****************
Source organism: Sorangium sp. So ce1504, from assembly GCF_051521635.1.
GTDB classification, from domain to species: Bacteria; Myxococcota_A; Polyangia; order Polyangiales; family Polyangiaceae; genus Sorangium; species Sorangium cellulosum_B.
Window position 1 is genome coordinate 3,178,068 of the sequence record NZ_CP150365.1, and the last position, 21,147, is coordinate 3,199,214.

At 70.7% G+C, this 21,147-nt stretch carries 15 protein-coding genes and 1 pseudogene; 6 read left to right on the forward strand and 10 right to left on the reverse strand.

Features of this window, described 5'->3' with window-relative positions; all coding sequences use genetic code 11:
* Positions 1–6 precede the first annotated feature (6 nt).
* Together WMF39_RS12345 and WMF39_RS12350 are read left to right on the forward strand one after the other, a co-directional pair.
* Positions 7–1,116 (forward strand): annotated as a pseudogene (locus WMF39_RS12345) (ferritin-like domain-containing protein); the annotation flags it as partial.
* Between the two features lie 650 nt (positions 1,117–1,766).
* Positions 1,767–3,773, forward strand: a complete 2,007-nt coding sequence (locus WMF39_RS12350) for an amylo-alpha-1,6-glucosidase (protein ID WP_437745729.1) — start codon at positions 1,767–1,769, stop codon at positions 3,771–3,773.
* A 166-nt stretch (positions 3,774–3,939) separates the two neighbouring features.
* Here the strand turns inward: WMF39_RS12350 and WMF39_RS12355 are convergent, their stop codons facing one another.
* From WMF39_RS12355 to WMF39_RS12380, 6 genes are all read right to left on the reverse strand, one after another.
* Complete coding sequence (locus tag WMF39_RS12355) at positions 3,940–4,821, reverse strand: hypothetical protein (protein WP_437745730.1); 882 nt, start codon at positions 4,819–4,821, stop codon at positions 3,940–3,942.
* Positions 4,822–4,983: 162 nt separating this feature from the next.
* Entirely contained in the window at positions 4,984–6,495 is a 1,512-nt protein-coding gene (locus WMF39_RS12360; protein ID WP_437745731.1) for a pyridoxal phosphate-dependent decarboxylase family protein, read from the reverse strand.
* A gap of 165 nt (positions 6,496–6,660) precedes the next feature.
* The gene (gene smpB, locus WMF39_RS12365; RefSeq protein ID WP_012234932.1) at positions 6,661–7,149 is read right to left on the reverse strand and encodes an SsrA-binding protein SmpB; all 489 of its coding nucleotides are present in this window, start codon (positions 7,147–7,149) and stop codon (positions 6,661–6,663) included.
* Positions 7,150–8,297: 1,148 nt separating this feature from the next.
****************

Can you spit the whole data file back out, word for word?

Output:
Source organism: Sorangium sp. So ce1504, from assembly GCF_051521635.1.
GTDB classification, from domain to species: Bacteria; Myxococcota_A; Polyangia; order Polyangiales; family Polyangiaceae; genus Sorangium; species Sorangium cellulosum_B.
Window position 1 is genome coordinate 3,178,068 of the sequence record NZ_CP150365.1, and the last position, 21,147, is coordinate 3,199,214.

At 70.7% G+C, this 21,147-nt stretch carries 15 protein-coding genes and 1 pseudogene; 6 read left to right on the forward strand and 10 right to left on the reverse strand.

Features of this window, described 5'->3' with window-relative positions; all coding sequences use genetic code 11:
* Positions 1–6 precede the first annotated feature (6 nt).
* Together WMF39_RS12345 and WMF39_RS12350 are read left to right on the forward strand one after the other, a co-directional pair.
* Positions 7–1,116 (forward strand): annotated as a pseudogene (locus WMF39_RS12345) (ferritin-like domain-containing protein); the annotation flags it as partial.
* Between the two features lie 650 nt (positions 1,117–1,766).
* Positions 1,767–3,773, forward strand: a complete 2,007-nt coding sequence (locus WMF39_RS12350) for an amylo-alpha-1,6-glucosidase (protein ID WP_437745729.1) — start codon at positions 1,767–1,769, stop codon at positions 3,771–3,773.
* A 166-nt stretch (positions 3,774–3,939) separates the two neighbouring features.
* Here the strand turns inward: WMF39_RS12350 and WMF39_RS12355 are convergent, their stop codons facing one another.
* From WMF39_RS12355 to WMF39_RS12380, 6 genes are all read right to left on the reverse strand, one after another.
* Complete coding sequence (locus tag WMF39_RS12355) at positions 3,940–4,821, reverse strand: hypothetical protein (protein WP_437745730.1); 882 nt, start codon at positions 4,819–4,821, stop codon at positions 3,940–3,942.
* Positions 4,822–4,983: 162 nt separating this feature from the next.
* Entirely contained in the window at positions 4,984–6,495 is a 1,512-nt protein-coding gene (locus WMF39_RS12360; protein ID WP_437745731.1) for a pyridoxal phosphate-dependent decarboxylase family protein, read from the reverse strand.
* A gap of 165 nt (positions 6,496–6,660) precedes the next feature.
* The gene (gene smpB, locus WMF39_RS12365; RefSeq protein ID WP_012234932.1) at positions 6,661–7,149 is read right to left on the reverse strand and encodes an SsrA-binding protein SmpB; all 489 of its coding nucleotides are present in this window, start codon (positions 7,147–7,149) and stop codon (positions 6,661–6,663) included.
* Positions 7,150–8,297: 1,148 nt separating this feature from the next.